R. B. Sepe and J. H. Lang, in their paper "Real-Time Adaptive Control of a Permanent-Magnet Synchronous Motor", IEEE Transactions on Industry Applications, Vol. 27, No. 4, pages 706-714, 1991, present a controller for permanent-magnet synchronous motors based on a simplified mathematical model of the motor in which the stator resistances, amplifier gains and parameters describing the torque-angle characteristic functions (hereinafter referred to as the "electrical parameters") are assumed to be constant and precisely known and the rotor/load inertia, cogging and other load parameters (hereinafter referred to as the "mechanical parameters") are assumed to vary slowly in an unknown fashion. The mathematical model uses an equivalent two-phase representation of the motor in which the equations are expressed in terms of the reference frame of the rotor. The goal of the controller presented in this paper is to achieve invariant velocity control in the face of varying mechanical parameters. An inner control loop comprising the motor, its inverter, its current and velocity controllers, and a state filter, is assumed to evolve in a time scale which is faster than the time scale of an outer control loop comprising a parameter estimator and a redesign algorithm for the velocity controller. The controller presented suffers from the inability of the control algorithm developed to be implemented on a standard low-cost microprocessor due to the high computational burden placed on the microprocessor by the inner loop controller. In addition, the controller presented by Sepe and Lang has limited applicability in that it is generally only applicable to permanent-magnet synchronous motors with perfectly known sinusoidal torque-angle characteristics and in which all other electrical parameters are assumed to be known and are constant. Furthermore, the controller presented by Sepe and Lang is limited to velocity control. Thus, a need yet exists for a controller for permanent-magnet synchronous motors which is applicable to permanent-magnet synchronous motors regardless of their torque-angle characteristics and in which all the electrical and mechanical parameters of the motor are unknown or vary over time. Moreover, a need still exists for a self-tuning controller for permanent-magnet synchronous motors which may be implemented with a standard, low-cost microprocessor without placing an excessive computational burden thereon.

In a second paper by Sepe and Lang, "Real-Time Observer-Based (Adaptive) Control of a Permanent-Magnet Synchronous Motor without Mechanical Sensors", IEEE Transactions on Industry Applications, Vol. 28, No. 6, pages 1345-1352, 1992, an adaptive velocity controller is presented based on a mechanically sensorless, full-state observer which is applied to a mathematical model of the motor identical to the one presented in their above-described publication. The controller presented in this second paper also assumes that the torque-angle characteristics of the motor are sinusoidal and known and that the electrical parameters of the motor are known and remain constant, while the mechanical parameters of the motor are permitted to vary slowly. Although a discrete-time estimation of the mechanical parameters of the motor is employed, the controller suffers from many of the shortcomings identified above with respect to their previously-referenced work.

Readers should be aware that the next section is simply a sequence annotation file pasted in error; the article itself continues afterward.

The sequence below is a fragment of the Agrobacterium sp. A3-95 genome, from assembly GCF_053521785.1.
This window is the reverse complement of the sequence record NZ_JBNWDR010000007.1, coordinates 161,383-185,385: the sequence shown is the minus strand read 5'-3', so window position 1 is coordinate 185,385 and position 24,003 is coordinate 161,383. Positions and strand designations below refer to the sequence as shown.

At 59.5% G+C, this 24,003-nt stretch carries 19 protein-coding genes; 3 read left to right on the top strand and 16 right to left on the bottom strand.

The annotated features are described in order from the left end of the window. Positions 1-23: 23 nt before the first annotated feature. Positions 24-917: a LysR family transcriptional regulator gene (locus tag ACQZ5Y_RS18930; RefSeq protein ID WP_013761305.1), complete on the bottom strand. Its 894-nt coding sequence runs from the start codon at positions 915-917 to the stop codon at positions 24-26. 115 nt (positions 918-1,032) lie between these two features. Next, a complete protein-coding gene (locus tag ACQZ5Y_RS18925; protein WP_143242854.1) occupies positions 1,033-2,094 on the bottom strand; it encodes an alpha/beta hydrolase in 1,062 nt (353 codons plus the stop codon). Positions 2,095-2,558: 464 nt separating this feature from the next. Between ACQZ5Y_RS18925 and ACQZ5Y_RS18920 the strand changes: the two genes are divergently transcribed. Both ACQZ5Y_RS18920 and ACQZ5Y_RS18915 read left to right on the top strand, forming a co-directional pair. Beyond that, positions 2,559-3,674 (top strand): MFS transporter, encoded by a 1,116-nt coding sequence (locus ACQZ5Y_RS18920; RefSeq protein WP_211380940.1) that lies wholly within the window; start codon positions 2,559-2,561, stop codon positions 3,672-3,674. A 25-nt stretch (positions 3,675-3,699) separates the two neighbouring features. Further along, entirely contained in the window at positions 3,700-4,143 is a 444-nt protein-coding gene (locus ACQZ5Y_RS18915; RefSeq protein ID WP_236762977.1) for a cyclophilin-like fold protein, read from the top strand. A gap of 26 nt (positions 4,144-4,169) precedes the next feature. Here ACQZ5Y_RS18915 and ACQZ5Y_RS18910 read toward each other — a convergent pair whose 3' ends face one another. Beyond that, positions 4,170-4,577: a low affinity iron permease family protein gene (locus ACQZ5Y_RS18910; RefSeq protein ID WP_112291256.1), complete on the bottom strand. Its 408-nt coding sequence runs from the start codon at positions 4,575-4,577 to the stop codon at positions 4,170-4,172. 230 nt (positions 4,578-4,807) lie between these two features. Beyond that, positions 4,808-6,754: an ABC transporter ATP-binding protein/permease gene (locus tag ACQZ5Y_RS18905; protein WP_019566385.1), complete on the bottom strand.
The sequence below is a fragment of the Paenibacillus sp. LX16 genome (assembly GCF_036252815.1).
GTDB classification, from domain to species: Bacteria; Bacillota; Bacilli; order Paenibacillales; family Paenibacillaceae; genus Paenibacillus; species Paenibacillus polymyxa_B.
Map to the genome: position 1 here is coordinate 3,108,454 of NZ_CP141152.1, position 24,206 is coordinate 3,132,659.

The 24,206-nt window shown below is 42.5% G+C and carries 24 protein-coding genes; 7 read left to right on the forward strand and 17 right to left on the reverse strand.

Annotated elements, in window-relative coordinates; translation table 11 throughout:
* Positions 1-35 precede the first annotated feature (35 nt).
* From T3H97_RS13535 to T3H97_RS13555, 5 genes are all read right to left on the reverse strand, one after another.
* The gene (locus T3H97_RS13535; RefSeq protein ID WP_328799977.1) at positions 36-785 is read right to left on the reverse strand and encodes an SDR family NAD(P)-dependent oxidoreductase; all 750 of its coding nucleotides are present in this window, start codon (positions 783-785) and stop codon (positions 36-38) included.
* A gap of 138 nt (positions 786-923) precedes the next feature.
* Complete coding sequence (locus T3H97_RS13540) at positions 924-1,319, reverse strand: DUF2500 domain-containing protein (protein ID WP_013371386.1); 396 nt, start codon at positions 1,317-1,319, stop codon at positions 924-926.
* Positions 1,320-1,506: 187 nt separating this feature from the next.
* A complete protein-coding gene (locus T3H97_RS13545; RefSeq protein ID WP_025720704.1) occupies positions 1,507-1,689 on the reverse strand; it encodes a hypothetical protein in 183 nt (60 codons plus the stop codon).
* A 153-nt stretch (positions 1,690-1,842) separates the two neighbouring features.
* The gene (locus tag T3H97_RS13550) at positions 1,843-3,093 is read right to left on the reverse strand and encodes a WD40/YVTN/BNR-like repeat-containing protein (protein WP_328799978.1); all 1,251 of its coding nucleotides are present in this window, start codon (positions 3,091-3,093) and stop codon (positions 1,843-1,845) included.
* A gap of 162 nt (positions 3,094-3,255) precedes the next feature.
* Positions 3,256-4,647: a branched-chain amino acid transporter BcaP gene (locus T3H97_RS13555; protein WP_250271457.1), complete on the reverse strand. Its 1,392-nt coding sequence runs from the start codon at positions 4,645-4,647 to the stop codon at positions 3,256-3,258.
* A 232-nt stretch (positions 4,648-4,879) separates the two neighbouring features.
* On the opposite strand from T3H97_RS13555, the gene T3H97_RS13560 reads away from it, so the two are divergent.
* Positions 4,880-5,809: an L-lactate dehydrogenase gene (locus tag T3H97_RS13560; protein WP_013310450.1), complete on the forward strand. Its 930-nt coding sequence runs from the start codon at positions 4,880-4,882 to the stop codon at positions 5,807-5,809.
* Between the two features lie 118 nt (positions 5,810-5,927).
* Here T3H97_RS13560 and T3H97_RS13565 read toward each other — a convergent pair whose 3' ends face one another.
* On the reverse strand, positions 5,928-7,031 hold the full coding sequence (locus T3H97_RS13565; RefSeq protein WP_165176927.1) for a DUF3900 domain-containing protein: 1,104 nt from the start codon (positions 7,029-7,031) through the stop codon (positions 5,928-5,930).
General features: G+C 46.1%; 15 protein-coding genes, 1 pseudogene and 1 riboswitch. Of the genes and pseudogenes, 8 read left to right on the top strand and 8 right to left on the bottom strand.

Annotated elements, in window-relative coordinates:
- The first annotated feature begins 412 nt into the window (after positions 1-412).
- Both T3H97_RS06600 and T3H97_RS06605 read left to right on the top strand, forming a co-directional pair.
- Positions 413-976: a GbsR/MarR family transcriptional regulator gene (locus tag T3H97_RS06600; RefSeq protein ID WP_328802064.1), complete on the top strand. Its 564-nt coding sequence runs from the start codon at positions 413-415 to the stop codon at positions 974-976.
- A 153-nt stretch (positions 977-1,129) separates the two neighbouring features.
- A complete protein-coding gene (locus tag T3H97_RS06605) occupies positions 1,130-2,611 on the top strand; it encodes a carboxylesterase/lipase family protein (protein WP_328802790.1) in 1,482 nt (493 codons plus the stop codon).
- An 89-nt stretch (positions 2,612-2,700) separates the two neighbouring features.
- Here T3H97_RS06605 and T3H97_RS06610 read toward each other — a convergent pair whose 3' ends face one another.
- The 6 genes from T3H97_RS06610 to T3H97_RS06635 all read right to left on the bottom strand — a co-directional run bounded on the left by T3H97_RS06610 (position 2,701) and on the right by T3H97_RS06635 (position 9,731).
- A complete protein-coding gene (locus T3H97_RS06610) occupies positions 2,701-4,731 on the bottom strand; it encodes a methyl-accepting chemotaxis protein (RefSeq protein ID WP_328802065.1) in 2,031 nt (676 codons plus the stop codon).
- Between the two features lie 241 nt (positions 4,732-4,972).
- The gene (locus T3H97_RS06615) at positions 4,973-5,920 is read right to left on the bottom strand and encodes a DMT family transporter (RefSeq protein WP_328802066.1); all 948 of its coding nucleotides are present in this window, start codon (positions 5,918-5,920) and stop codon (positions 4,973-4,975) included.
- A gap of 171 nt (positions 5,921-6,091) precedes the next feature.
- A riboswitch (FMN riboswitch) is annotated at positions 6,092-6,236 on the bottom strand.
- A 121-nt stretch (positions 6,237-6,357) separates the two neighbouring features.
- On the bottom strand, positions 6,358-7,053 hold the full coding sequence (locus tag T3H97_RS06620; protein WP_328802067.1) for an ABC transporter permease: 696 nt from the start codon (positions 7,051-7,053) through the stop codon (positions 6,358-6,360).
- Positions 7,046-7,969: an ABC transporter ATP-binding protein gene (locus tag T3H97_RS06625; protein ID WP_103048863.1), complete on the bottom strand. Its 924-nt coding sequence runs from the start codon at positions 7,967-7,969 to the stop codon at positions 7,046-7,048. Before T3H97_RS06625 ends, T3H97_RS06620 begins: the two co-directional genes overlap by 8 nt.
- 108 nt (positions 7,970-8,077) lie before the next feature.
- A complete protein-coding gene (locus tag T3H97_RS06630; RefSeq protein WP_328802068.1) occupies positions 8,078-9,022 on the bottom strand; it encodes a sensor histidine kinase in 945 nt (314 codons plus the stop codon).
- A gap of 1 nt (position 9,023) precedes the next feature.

Accordingly, there is yet a need for a computationally efficient controller which is capable of changing control instructions (i.e., self-tuning) in accordance with specified performance criteria when any or all of the system parameters are unknown or change with time. It is to the provision of such a controller and technique that the present invention is primarily directed.

SUMMARY

The present invention is directed to an inexpensive self-tuning controller for permanent-magnet synchronous motors. The method according to the invention comprises the steps of applying a voltage to the stator windings so as to command the motor to follow a desired position or velocity trajectory using initial estimates of the electrical and mechanical parameters of the motor in a simplified mathematical model of the motor including piecewise-linear (or piecewise-polynomial) approximations for the torque-angle characteristic functions of the motor and, optionally, a piecewise approximation for the motor load. After selecting the initial estimates of the electrical and mechanical parameters of the motor, voltage is applied to the stator windings, and rotor position, velocity, and currents in the stator windings are measured. The measured rotor position and velocity are compared to a specified (desired) velocity or position trajectory for the motor and error signals for position and velocity are obtained. These error signals are used to develop updated parameter estimates, yielding an updated simplified mathematical model of the motor. Self-tuning control is obtained by subsequently applying a voltage to the stator windings so as to command the motor to follow the specified or desired position or velocity trajectory using the updated simplified mathematical model of the motor. The simplified model of the motor is a discrete-time, reduced-order model.